Do Movements Matter?

How philosophical movements fall short of their ideals

There are some things that drive people to action, things from which they can derive meaning and significance. We may have curiosities that grow into passions, interests that have strong social implications, and visions for what a better world would look like.

We want to feel like what we care about matters and that it is realizable. It is difficult to imagine devoting a significant portion of our lives to things that we believe have no chance whatsoever of being realized. (On the contrary, and paradoxically, people are most willing to throw themselves behind causes they think to be inevitable.)

People join social movements because they want to manifest their beliefs in the world and build a sense of camaraderie with others who are passionate about the same issues. They want to make an impact in the world and see their radical visions brought into reality through persuasion and public appeal.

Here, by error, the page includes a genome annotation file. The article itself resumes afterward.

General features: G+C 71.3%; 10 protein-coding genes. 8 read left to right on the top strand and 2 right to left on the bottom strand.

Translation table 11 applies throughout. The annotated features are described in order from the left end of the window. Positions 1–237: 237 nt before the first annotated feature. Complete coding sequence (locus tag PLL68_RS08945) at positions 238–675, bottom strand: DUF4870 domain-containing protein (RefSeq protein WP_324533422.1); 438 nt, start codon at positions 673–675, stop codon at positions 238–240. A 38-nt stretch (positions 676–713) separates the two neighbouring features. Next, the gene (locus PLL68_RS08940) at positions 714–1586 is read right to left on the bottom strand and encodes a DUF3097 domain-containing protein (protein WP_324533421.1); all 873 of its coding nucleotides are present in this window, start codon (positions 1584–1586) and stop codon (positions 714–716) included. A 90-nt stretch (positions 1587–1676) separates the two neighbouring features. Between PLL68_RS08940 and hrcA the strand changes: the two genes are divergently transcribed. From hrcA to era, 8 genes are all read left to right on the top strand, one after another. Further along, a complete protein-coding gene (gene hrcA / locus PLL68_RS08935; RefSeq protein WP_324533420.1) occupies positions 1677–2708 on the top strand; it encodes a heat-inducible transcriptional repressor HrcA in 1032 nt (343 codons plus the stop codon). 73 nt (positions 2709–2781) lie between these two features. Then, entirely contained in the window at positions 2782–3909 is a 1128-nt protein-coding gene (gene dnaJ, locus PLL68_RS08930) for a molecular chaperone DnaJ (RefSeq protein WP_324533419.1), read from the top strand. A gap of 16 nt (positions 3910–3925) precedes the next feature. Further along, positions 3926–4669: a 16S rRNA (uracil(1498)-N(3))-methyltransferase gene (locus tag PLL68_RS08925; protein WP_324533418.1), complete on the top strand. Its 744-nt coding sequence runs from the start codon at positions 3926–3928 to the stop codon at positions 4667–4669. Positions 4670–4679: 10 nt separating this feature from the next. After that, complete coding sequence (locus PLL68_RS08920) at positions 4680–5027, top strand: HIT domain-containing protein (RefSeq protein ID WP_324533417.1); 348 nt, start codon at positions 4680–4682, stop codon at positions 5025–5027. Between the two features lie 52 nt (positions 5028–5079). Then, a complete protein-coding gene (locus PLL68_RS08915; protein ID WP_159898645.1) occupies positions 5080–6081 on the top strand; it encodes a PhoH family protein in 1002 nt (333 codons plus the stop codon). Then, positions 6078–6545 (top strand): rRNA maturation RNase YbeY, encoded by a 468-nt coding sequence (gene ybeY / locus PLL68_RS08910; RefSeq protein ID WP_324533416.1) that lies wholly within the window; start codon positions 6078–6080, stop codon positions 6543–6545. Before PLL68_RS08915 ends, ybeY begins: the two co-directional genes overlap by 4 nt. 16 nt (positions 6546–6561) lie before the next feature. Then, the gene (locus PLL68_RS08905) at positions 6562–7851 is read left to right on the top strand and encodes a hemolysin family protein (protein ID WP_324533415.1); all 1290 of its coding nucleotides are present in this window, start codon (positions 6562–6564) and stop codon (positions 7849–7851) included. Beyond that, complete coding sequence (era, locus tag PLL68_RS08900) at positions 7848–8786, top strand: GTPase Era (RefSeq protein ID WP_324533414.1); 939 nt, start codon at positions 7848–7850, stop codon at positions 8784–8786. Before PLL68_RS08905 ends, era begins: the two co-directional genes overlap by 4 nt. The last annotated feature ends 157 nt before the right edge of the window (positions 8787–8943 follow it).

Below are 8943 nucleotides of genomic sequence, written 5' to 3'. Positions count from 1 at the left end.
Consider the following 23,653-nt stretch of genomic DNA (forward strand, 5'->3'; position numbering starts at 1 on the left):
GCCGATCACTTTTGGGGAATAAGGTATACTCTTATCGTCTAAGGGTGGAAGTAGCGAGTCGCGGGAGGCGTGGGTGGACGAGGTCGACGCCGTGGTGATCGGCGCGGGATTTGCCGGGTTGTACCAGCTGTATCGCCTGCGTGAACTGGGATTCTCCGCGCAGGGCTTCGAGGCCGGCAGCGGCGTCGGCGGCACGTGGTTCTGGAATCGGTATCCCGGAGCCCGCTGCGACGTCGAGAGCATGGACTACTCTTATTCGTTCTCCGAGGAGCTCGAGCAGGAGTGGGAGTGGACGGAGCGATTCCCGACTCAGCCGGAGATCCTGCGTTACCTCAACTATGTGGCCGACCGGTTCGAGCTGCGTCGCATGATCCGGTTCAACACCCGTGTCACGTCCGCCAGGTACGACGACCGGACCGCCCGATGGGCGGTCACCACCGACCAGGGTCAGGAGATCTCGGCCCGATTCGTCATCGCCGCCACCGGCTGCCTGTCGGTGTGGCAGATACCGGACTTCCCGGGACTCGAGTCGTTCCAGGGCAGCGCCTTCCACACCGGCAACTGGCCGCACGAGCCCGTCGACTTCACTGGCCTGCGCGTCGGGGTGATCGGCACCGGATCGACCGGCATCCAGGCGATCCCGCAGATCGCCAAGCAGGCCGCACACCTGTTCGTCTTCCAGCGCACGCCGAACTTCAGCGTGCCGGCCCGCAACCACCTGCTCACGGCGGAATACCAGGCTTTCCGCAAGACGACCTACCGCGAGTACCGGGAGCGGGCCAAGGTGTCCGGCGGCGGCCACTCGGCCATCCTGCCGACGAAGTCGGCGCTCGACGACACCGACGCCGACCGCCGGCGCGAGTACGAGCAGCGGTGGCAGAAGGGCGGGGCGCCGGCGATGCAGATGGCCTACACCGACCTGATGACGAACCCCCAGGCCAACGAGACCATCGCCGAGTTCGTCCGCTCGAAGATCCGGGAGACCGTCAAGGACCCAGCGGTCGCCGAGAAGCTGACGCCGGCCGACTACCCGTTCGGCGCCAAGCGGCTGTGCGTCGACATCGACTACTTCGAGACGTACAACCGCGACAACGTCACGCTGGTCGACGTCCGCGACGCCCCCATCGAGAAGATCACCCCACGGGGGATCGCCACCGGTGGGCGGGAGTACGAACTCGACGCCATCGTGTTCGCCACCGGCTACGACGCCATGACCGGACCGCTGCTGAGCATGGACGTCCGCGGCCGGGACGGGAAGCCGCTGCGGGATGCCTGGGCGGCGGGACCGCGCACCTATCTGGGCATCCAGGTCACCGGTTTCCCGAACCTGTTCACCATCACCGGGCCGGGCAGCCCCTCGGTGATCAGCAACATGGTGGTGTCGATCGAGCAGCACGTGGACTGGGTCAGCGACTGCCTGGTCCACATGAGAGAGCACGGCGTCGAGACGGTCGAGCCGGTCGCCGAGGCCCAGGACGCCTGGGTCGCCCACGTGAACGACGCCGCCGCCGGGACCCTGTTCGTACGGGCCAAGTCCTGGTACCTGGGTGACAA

But this is a flawed strategy for social change. Movements tend to dilute the radicalism that inspired them. They are inexorably driven to conform to the lowest common denominator in an effort to appeal to the masses, and, ultimately, this will run counter to the visions that inspired them.

The Movement as Social Change Ideal

Social movements are founded on ideas that are — by their very nature — not highly popular. Members of movements work to change this to try to make the world better, according to their principles. They may be founded on an economic, political, or religious philosophy, or any number of ways of seeing the world differently than the status quo. They may be working towards a vision for the future, or looking to restore a nostalgia of the past.

What matters is that the individuals who join these movements see what they have to offer as being superior to the status quo, and this is rooted in a set of principles and ideas.